|Introduction||Historical Background||Chronology||Geography||Biography||Technology||Ownership and Financing||General Bibliography|
Fairport Harbor was settled in the early 1800s and originally named Grandon. The name was changed to Fairport in 1836, and Fairport Harbor in 1959.
The Fairport Aqueduct Company was incorporated in 1829 by Henry Phelps, Alvah Cable, Ralph Granger, Roderick W. Skinner, Charles H. Paine, Julian C. Huntington, Harmon Kingsbury, and John J. Hull "for the purpose of supplying the village of Fairport, in the county of Geauga, with water by Aqueducts." This company engaged Jonathan Goldsmith to design an aqueduct, but he concluded that the supply available on Little Mountain was inadequate. The company increased its capital stock in 1836, but no evidence has been found that it built a system.
The Painesville Water Company was incorporated in 1891 and built a system that serves Painesville, Fairport and Richmond. The company had legal disputes with the city of Painesville and was taken over by the city in 1897.
The Village of Fairport built its own water works in 1934.
Water is currently provided by the Village of Fairport Harbor.
1829 An act to incorporate the Fairport Aqueduct Company. February 11, 1829.
1836 An act to increase the capital stock of the Fairport Aqueduct Company. January 29, 1836.
1891 "Fairport," from Manual of American Water Works, Volume 3.
1897 "Fairport," from Manual of American Water Works, Volume 4.
Cleveland Plain Dealer, October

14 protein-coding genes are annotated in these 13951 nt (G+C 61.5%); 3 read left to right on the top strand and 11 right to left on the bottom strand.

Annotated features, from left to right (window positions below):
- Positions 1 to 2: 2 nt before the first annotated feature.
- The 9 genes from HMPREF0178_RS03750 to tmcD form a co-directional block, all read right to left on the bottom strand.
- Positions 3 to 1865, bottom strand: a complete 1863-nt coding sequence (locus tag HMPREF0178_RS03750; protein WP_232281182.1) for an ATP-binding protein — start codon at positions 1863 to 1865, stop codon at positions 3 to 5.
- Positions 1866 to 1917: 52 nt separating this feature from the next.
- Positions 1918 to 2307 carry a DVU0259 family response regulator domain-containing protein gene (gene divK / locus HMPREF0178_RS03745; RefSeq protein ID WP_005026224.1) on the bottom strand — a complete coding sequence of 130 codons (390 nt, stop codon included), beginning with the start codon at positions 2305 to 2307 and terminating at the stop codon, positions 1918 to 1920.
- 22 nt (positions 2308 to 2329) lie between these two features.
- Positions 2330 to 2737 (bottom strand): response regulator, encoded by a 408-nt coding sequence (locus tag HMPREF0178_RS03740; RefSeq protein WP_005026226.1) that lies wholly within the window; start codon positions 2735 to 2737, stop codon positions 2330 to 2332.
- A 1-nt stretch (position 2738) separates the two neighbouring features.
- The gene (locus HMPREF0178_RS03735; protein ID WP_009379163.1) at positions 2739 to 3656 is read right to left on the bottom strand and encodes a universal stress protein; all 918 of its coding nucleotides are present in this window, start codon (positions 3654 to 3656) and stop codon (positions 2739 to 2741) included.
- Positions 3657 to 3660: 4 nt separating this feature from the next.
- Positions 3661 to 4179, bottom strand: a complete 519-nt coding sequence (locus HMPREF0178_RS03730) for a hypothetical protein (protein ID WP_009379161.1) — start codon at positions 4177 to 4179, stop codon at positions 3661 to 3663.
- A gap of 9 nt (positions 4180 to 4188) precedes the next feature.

31, 1934, Page 2.
Awards Fairport Water Contracts. Contracts totaling $132,619 for the PWA constructin of a water plant at Fairport, were awarded today by the Village Council, subject to approval of a request for $25,000 additional funds.
Jonathan Goldsmith, Pioneer Master
Builder in the Western Reserve, by Elizabeth G. Hitchcock
Page 56: A Goldsmith drawing titled "Profile of Fairport Aqueduct," and showing "GROUND PLAN" and "ELEVATION OF THE RESERVOIR" and also a smaller building labeled "FOUNTAIN,' was executed for a project. The project that may have been conceived is explained in Lucia's [daughter Lucia Goldsmith's 1900] manuscnpt:
The greatest objection to Fairport and Richmond was want of good water. Most of the inhabitants depended on lake or rainwater. He [Goldsmith] thought it could be brought from Little Mountain but [illegible word] the cautious ones assured him [it] was impossible; so great an expense could not be incurred. He had a survey made (at his own expense) from Richmond to the springs back of Rider's, (I have the chart now), but found that, though the fall was sufficient, the supply was [illegible word] inadequate.
© 2015 Morris A. Pierce